Singing at home

Trumpet singing

Tonight, Carolyn hosted about 18 Bay area singers in her home to sing from the latest issue of The Trumpet, the thrice-yearly online publication of new tunes in the Sacred Harp tradition. We started with the first tune, “Freta”; and with at least a few good sight-readers in every section, the class sounded good, loud and confident. We sang through every tune in order, and then went back to sing through a few of the tunes one more time.

The tune I liked the best was Daniel Read’s “Stafford” with the original alto line restored. The new tune I liked best was “Marcia” by John Bauer and Judy Hauff: it has a nice melody; a pleasing combination of 3/2 time with melisma on the third beat; and the introduction of the IV chord at measure 12 comes at a powerful moment in the lyrics for the first and third verses. And we had great fun singing “Catalina” because the composer, Leland Kusmer, was singing with us; he talked with us about how he couldn’t make up his mind whether the tune should be sung slow or fast; so we sang it both ways, and some of us liked it slow and some liked it fast.

I had read through this issue ahead of time, and I thought I was going to like some of the tunes more than I actually did. “Okolnik” proved very challenging for us to sing, with the alto part being especially uncomfortable; and it wasn’t clear whether to sing a raised sixth or not (we decided that it’s best to sing it without the raised sixth). “Altamont” looked good on paper, but didn’t prove to be as fun to sing as I had hoped. “Zane’s Trace” was fun for us bass singers, but the altos complained that their part didn’t seem right to them. The new words to “Stafford” had nice imagery, but the couplet “I rise each day to see my praise / Race each ascending dove” just didn’t work for me. Of course, it’s never fair to sing through a tune only once — some tunes need time to grow on you. And most of the tunes were plain tunes, but it’s excruciatingly difficult to write a new plain tune that stands out among all the brilliant plain tunes that have already been written.

In the end, every tune in this issue of The Trumpet was worth singing at least once. And I wouldn’t mind singing “Freta,” “Catalina,” and especially “Marcia” again some time.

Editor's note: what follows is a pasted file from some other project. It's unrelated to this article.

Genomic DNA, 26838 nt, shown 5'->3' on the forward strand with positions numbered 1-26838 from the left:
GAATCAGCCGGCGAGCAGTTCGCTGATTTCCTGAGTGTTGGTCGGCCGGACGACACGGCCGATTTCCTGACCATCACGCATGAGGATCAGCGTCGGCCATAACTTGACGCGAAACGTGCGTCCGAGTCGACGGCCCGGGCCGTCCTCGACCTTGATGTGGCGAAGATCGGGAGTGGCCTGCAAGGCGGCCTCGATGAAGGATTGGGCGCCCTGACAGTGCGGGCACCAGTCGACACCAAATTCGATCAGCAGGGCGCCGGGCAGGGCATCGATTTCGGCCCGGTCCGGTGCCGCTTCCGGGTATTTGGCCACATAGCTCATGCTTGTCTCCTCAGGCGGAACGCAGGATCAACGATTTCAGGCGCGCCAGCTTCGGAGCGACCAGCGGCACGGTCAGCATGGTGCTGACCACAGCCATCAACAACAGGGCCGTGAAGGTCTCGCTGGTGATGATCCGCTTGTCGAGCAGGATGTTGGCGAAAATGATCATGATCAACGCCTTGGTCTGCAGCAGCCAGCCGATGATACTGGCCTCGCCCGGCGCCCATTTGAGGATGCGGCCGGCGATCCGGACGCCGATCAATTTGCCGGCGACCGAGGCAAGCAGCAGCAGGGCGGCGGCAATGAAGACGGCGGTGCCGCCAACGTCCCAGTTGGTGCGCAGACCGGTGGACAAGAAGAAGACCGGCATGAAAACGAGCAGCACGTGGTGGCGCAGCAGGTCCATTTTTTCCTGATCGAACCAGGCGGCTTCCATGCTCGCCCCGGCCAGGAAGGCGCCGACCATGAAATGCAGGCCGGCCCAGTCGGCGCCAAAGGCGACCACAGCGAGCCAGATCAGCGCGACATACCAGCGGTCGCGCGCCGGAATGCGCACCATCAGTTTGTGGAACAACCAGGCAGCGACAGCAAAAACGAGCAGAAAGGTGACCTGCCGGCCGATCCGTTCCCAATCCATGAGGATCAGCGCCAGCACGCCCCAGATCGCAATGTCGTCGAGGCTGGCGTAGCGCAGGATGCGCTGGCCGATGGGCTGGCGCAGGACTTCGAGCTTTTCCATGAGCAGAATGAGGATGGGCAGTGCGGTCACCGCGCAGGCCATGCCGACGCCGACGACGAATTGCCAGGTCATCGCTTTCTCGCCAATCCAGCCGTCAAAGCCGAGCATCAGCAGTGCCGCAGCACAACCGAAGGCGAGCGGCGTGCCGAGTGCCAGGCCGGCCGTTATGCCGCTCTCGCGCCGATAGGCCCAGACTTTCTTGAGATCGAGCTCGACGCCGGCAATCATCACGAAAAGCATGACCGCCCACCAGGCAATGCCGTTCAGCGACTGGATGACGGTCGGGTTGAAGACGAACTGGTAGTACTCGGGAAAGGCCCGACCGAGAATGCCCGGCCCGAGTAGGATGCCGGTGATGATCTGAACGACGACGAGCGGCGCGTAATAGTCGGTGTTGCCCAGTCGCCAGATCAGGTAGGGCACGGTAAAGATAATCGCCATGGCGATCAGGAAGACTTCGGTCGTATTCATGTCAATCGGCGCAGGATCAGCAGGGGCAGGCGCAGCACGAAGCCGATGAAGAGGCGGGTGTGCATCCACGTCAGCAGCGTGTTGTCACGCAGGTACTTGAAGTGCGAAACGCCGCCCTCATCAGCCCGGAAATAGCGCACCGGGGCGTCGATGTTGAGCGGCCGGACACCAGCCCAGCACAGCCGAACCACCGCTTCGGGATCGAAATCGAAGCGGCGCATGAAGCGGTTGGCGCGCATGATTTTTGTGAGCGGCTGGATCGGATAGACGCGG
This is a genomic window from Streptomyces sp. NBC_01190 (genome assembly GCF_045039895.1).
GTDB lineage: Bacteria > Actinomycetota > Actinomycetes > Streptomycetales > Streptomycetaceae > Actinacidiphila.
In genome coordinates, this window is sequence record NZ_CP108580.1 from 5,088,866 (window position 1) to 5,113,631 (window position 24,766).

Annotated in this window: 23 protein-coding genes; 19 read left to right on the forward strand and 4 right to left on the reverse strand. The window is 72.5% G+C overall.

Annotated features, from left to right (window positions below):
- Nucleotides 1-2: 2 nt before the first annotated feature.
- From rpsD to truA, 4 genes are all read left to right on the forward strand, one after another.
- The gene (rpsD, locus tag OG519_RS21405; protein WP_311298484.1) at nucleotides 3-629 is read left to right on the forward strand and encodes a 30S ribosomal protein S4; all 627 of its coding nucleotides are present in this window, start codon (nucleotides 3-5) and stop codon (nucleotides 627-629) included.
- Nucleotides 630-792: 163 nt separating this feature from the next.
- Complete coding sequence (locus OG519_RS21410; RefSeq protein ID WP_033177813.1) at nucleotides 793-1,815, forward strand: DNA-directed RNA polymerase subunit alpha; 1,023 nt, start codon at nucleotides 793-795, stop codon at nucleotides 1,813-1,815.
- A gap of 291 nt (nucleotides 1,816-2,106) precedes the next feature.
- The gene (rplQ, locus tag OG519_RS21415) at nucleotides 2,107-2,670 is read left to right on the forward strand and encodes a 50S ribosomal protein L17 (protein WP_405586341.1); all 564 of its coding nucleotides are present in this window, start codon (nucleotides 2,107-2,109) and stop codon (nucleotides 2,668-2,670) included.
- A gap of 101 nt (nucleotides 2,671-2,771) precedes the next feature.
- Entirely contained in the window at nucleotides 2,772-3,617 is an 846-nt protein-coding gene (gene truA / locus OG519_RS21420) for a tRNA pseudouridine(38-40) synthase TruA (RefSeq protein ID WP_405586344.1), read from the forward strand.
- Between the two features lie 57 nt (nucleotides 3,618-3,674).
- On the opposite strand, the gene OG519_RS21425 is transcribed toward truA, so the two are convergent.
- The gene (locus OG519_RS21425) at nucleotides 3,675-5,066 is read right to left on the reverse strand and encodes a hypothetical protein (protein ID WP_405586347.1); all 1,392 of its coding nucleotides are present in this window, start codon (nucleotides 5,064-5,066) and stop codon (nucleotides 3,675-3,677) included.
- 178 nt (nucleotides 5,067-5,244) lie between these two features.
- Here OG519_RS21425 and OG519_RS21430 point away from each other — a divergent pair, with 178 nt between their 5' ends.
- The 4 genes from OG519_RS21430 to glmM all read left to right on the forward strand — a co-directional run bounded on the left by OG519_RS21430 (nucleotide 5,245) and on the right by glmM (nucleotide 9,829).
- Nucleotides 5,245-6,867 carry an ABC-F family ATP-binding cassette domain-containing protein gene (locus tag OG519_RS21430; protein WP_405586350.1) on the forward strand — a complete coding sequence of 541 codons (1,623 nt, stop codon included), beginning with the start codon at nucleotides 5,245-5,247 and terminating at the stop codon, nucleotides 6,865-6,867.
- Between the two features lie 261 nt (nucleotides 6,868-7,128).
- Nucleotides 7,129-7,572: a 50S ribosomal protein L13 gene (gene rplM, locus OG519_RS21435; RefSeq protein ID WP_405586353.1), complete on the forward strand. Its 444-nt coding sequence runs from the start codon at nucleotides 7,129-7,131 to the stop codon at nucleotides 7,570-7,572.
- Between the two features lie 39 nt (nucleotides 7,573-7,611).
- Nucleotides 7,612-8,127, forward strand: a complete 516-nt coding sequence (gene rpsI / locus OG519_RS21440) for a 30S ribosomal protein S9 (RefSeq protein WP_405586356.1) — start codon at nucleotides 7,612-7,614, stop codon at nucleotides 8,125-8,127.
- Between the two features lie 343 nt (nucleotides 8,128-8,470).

4 replies on “Trumpet singing”

Hi Dan,

Thanks for the report — and thanks for attending the singing. I wish I could have been there.

I’m not that happy with the “I rise each day to see my praise race each ascending dove,” either — but it does seem worthwhile to note that Delightfully Anew, Now I, Enraptured, Love. “I rise each day to see my praise Race Each Ascending Dove contain the acrostic for DANIEL READ.

I do like how praise/race form an internal rhyme that’s emphasized by the music. Still, I think the first verse, though, was more successful at getting the acrostic (on ISAAC WATTS), the imagery, and the scansion right.


Will — The first verse was lots of fun to sing. For my money you get extra bonus points for mentioning Miriam (one of my favorite characters in the Bible). And, sucker for puzzles that I am, I liked the acrostic. In the second verse, I think the challenge for me is to understand how tangible doves and intangible praise would race each other. I should add that others at the Trumpet singing liked the imagery of doves, so I think you have something that makes singers happy, which is what really matters.

Well, as I said — I’m not completely happy with the 2nd verse, esp this image. But if “he sent his pure, sweet love / on the wings of a snow white dove,” perhaps praise can ascend as doves can. 🙂

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